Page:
Well, fine as far as it goes:
President Biden endorsed changing Senate rules to pass new voting rights protections during a speech in Atlanta on Tuesday, the most significant step he has taken to pressure lawmakers to act on an issue he has called the biggest test of America’s democracy since the Civil War.
Mr. Biden did not go so far as to call for full-scale elimination of the filibuster, a Senate tradition that allows the minority party to block legislation that fails to garner 60 votes, but said he supported an exception to the filibuster in the case of voting rights. Either endeavor has slim chances of winning support from all 50 Senate Democrats, who are already facing threats of retaliation from Republicans in the chamber.
But Mr. Biden, recounting a swath of restrictive voting measures in place across the country, said Republicans were standing on the wrong side of a moral imperative to protect “the heart and soul” of American democracy.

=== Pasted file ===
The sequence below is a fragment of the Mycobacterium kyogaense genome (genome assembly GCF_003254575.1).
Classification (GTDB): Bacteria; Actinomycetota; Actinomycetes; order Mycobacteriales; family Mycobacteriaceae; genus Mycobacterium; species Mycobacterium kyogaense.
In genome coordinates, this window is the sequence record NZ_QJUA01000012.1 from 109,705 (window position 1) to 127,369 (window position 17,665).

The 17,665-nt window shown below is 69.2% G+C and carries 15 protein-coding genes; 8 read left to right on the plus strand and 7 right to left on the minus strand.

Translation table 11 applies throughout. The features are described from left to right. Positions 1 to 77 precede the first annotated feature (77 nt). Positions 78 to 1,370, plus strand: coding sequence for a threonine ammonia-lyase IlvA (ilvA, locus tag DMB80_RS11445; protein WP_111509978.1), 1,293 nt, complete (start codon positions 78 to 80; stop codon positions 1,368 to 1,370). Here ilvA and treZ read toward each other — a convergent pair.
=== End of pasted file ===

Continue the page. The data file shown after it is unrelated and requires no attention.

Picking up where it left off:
“As an institutionalist, I believe that the threat to our democracy is so grave that we must find a way to pass these voting rights bills,” Mr. Biden said as he delivered remarks at the Atlanta University Center Consortium, which comprises four historically Black colleges and universities. “Let the majority prevail, and if that bare minimum is blocked, we have no option but to change the Senate rules, including getting rid of the filibuster for this.”
Will this move Manchin and Sinema? Almost certainly not. Will it even appease people who blame the president for the choices made by legislators he has no actual leverage over? Nah, you can always claim be should have bully pulpited harder like President Michael Douglas did. Might it have a longer-term impact on the party by mainstreaming undermining the filibuster? Perhaps, and there’s no real downside either, so might as well.